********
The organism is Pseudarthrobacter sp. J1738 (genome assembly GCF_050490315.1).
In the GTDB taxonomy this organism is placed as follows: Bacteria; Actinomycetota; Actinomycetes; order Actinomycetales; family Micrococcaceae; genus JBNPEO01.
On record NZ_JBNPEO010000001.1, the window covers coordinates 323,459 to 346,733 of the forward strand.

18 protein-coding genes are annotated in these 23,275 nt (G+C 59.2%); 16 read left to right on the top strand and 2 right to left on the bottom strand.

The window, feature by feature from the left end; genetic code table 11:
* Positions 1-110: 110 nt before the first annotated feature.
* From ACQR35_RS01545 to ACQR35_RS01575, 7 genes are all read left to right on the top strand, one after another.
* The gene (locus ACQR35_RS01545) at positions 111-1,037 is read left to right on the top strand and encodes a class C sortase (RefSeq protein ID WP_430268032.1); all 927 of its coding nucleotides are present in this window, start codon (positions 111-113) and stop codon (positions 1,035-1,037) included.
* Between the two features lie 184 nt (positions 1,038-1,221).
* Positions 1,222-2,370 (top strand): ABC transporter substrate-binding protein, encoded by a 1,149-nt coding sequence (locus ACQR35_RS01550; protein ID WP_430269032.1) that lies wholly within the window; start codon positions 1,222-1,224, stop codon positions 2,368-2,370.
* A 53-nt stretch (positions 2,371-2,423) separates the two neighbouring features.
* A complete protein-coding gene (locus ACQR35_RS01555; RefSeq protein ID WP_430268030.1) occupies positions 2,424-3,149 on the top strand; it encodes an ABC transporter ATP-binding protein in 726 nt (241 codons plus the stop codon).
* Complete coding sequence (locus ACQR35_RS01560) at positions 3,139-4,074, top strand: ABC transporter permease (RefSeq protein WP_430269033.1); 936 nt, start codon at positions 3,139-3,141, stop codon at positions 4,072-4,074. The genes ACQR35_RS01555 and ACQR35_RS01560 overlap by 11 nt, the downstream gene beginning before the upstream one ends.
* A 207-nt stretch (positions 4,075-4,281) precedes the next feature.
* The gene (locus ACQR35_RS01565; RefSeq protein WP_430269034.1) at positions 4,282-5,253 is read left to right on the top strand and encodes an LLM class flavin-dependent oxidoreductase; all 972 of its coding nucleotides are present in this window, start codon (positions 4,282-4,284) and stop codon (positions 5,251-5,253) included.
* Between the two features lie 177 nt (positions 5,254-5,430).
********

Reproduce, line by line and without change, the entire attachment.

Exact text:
The organism is Pseudarthrobacter sp. J1738 (genome assembly GCF_050490315.1).
In the GTDB taxonomy this organism is placed as follows: Bacteria; Actinomycetota; Actinomycetes; order Actinomycetales; family Micrococcaceae; genus JBNPEO01.
On record NZ_JBNPEO010000001.1, the window covers coordinates 323,459 to 346,733 of the forward strand.

18 protein-coding genes are annotated in these 23,275 nt (G+C 59.2%); 16 read left to right on the top strand and 2 right to left on the bottom strand.

The window, feature by feature from the left end; genetic code table 11:
* Positions 1-110: 110 nt before the first annotated feature.
* From ACQR35_RS01545 to ACQR35_RS01575, 7 genes are all read left to right on the top strand, one after another.
* The gene (locus ACQR35_RS01545) at positions 111-1,037 is read left to right on the top strand and encodes a class C sortase (RefSeq protein ID WP_430268032.1); all 927 of its coding nucleotides are present in this window, start codon (positions 111-113) and stop codon (positions 1,035-1,037) included.
* Between the two features lie 184 nt (positions 1,038-1,221).
* Positions 1,222-2,370 (top strand): ABC transporter substrate-binding protein, encoded by a 1,149-nt coding sequence (locus ACQR35_RS01550; protein ID WP_430269032.1) that lies wholly within the window; start codon positions 1,222-1,224, stop codon positions 2,368-2,370.
* A 53-nt stretch (positions 2,371-2,423) separates the two neighbouring features.
* A complete protein-coding gene (locus ACQR35_RS01555; RefSeq protein ID WP_430268030.1) occupies positions 2,424-3,149 on the top strand; it encodes an ABC transporter ATP-binding protein in 726 nt (241 codons plus the stop codon).
* Complete coding sequence (locus ACQR35_RS01560) at positions 3,139-4,074, top strand: ABC transporter permease (RefSeq protein WP_430269033.1); 936 nt, start codon at positions 3,139-3,141, stop codon at positions 4,072-4,074. The genes ACQR35_RS01555 and ACQR35_RS01560 overlap by 11 nt, the downstream gene beginning before the upstream one ends.
* A 207-nt stretch (positions 4,075-4,281) precedes the next feature.
* The gene (locus ACQR35_RS01565; RefSeq protein WP_430269034.1) at positions 4,282-5,253 is read left to right on the top strand and encodes an LLM class flavin-dependent oxidoreductase; all 972 of its coding nucleotides are present in this window, start codon (positions 4,282-4,284) and stop codon (positions 5,251-5,253) included.
* Between the two features lie 177 nt (positions 5,254-5,430).